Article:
In reality, there are already fines, not under the Migratory Birds Convention Act, but under the Canada Shipping Act where those vessels can be charged fines anywhere from $250,000 to $1 million. Therefore, already in legislation we have exactly what the government is trying to bring in today to tell us it is going to bring in a strong enforcement mechanism.

There are two things. First, if the fine happened to be $200,000, how many examples have we had in the past where ships have been charged the maximum? It is not the amount of fine that counts if the courts are not going to impose the maximum fine.

We can all go back to a story that is thoroughly documented. CBC did a tremendous exposé of a boat called Tecam Sea which was charged with pollution in our waters. We had satellite tracking. We had over flights and clear cut pictures of the oil coming out of the boat. We had a foolproof case against that boat. The documentation was a mile high. The case was taken to court but, before it ever entered the chambers, on the steps of the courthouse, the day the case was supposed to start, the case was dropped. Why was it dropped? It was dropped because of an internal racket between the federal Department of the Environment and the federal Department of Fisheries and Oceans. Games were being played with internal fighting that led to a disagreement about a case where everyone, the officials and the legal people involved, all said that it was a foolproof case.

If we are not going to accept in court, satellite surveillance or the surveillance that we get from our provincial airlines that do such a great job out there, if we are not going to accept that kind of evidence when we are looking at the actual oil coming from the actual ship, it does not matter what size of fine we impose, whether we charge them $1 or $100 million because they will not be brought to court anyway, and if they are, the cases will be thrown out if what our own government people are saying is true.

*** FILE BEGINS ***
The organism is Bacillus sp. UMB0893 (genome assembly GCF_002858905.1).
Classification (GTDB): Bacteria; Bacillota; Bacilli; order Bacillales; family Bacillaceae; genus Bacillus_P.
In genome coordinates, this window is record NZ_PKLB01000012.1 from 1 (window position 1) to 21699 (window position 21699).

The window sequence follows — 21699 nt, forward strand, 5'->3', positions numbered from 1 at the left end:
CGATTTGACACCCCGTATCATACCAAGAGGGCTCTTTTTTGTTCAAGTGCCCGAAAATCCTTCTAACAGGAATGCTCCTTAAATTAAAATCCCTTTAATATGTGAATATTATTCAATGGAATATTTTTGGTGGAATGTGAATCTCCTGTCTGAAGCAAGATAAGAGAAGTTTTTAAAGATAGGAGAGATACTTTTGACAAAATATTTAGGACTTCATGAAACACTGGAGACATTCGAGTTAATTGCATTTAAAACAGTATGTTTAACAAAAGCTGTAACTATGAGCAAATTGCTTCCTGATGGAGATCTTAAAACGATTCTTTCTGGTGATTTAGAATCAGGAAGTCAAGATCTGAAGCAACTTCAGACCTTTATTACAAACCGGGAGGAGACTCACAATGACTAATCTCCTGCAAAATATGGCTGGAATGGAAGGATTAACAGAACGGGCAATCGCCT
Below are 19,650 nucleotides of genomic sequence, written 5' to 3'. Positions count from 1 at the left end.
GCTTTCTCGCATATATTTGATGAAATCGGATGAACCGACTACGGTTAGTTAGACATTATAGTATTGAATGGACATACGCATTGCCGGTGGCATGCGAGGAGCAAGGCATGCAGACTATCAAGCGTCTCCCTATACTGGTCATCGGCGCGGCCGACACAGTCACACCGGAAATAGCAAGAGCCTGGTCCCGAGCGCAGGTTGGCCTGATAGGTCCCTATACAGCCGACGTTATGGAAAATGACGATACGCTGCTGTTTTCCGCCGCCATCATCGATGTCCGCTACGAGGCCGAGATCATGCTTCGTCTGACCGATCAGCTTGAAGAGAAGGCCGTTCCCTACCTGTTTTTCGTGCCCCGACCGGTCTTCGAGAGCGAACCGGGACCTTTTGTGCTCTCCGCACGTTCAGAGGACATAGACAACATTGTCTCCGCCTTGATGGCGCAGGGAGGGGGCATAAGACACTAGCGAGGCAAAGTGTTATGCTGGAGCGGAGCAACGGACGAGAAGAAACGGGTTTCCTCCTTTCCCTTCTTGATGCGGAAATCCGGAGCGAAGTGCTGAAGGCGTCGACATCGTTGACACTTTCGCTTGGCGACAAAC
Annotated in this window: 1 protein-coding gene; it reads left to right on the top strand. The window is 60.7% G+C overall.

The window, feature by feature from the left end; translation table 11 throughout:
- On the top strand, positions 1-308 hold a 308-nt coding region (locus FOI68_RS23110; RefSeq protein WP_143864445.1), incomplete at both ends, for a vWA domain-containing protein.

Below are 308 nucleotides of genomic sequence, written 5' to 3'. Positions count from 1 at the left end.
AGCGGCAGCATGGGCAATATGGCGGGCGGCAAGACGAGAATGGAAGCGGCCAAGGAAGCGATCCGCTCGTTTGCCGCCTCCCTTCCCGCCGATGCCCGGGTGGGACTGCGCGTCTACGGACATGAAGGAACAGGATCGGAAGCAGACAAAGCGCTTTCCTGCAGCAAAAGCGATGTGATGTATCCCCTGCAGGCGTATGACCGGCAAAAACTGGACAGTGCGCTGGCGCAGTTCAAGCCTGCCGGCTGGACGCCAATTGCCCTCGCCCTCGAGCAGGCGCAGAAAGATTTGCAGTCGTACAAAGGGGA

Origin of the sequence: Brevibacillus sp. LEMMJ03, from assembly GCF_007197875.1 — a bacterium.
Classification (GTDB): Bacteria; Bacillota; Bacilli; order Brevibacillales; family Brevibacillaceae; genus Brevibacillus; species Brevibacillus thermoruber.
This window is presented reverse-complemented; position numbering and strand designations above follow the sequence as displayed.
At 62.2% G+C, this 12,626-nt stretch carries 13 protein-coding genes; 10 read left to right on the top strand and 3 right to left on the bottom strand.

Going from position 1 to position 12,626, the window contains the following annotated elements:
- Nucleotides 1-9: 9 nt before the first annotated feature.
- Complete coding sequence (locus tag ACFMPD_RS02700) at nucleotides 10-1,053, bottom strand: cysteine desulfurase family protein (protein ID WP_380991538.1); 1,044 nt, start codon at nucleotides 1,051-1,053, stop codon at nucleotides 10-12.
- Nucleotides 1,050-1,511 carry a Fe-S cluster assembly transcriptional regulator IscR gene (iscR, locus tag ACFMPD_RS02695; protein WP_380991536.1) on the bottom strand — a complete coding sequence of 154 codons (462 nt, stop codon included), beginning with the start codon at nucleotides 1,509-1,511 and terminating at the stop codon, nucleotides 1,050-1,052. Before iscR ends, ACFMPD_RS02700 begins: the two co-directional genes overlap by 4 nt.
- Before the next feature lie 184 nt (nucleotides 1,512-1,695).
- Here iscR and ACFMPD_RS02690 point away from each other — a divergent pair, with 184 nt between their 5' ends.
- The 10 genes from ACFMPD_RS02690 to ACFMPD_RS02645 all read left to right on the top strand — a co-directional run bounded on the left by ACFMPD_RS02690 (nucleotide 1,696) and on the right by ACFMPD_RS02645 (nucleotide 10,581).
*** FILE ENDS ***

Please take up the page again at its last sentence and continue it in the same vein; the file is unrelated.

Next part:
The problem is not with the fine. The problem is not with the legal people who are there to prosecute. The problem is with the government on the other side of the House. The ministers, who are at the political end of it, do not have the intestinal fortitude to do what has to be done.

This is a sham, introducing a bill a week before an election call when the government knows that to get it through the House, to get it through the other place and to get it back here, there is not any time. It ain't gonna happen.

It is like the bills we saw last week dealing with aboriginal issues and the issue of driving while on drugs. The government can introduce them and go around the country and say that it is bringing in legislation but where has the government been for the last 10 years? The legislation before us should have been introduced sooner or, better still, the legislation that we have on our books should be enforced and we would not have this problem that we have in front of us today.

It is another day and another saga of the election preparation act which is what we should be calling this rather than the migratory bird act or the Canada Shipping Act.

Migratory Birds Convention Act, 1994
Government Orders

12:40 p.m.


Clifford Lincoln Lac-Saint-Louis, QC

Mr. Speaker, our colleagues the Minister of the Environment and the Minister of Natural Resources and several colleagues on both sides of the House have spoken about the compelling reason to take swift action to protect our marine wildlife from oil pollution.

The intent is to integrate special enforcement and prosecution powers into two central pieces of environmental legislation so that we do not become a safe haven for illegal dumping of oily waste by the few in the shipping industry who have no environmental conscience.

What is so disturbing about this yearly winter tragedy is that the loss of 300,000 seabirds may only be the tip of the problem. Large as that number is, these are only the numbers we can verify off the coast of southeastern Newfoundland. We do know that there are birds oiled at sea in other parts of the Atlantic and indeed the Pacific coastlines. This means it is probable that the actual toll is tens of thousands or even hundreds of thousands more than the recorded number.